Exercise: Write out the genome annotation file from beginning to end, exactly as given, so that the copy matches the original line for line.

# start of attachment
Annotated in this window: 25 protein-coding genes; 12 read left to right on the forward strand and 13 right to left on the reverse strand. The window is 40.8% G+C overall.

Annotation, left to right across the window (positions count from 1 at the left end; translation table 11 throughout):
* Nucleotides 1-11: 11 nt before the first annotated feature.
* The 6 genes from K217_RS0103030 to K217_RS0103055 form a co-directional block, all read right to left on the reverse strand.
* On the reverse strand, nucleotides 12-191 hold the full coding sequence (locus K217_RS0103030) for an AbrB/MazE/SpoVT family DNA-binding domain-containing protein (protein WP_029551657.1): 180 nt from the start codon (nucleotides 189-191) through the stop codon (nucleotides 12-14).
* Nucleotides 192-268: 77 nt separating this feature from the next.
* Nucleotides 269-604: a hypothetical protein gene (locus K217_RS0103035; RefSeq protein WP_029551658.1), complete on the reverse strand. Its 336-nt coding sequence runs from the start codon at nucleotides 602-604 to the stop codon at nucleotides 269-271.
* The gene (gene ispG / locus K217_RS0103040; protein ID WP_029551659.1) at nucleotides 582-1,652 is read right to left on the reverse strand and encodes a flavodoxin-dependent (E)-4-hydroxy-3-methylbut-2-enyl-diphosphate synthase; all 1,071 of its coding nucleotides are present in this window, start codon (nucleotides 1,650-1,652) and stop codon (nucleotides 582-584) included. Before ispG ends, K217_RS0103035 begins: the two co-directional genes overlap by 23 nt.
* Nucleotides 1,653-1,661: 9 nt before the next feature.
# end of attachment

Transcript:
Annotated in this window: 25 protein-coding genes; 12 read left to right on the forward strand and 13 right to left on the reverse strand. The window is 40.8% G+C overall.

Annotation, left to right across the window (positions count from 1 at the left end; translation table 11 throughout):
* Nucleotides 1-11: 11 nt before the first annotated feature.
* The 6 genes from K217_RS0103030 to K217_RS0103055 form a co-directional block, all read right to left on the reverse strand.
* On the reverse strand, nucleotides 12-191 hold the full coding sequence (locus K217_RS0103030) for an AbrB/MazE/SpoVT family DNA-binding domain-containing protein (protein WP_029551657.1): 180 nt from the start codon (nucleotides 189-191) through the stop codon (nucleotides 12-14).
* Nucleotides 192-268: 77 nt separating this feature from the next.
* Nucleotides 269-604: a hypothetical protein gene (locus K217_RS0103035; RefSeq protein WP_029551658.1), complete on the reverse strand. Its 336-nt coding sequence runs from the start codon at nucleotides 602-604 to the stop codon at nucleotides 269-271.
* The gene (gene ispG / locus K217_RS0103040; protein ID WP_029551659.1) at nucleotides 582-1,652 is read right to left on the reverse strand and encodes a flavodoxin-dependent (E)-4-hydroxy-3-methylbut-2-enyl-diphosphate synthase; all 1,071 of its coding nucleotides are present in this window, start codon (nucleotides 1,650-1,652) and stop codon (nucleotides 582-584) included. Before ispG ends, K217_RS0103035 begins: the two co-directional genes overlap by 23 nt.
* Nucleotides 1,653-1,661: 9 nt before the next feature.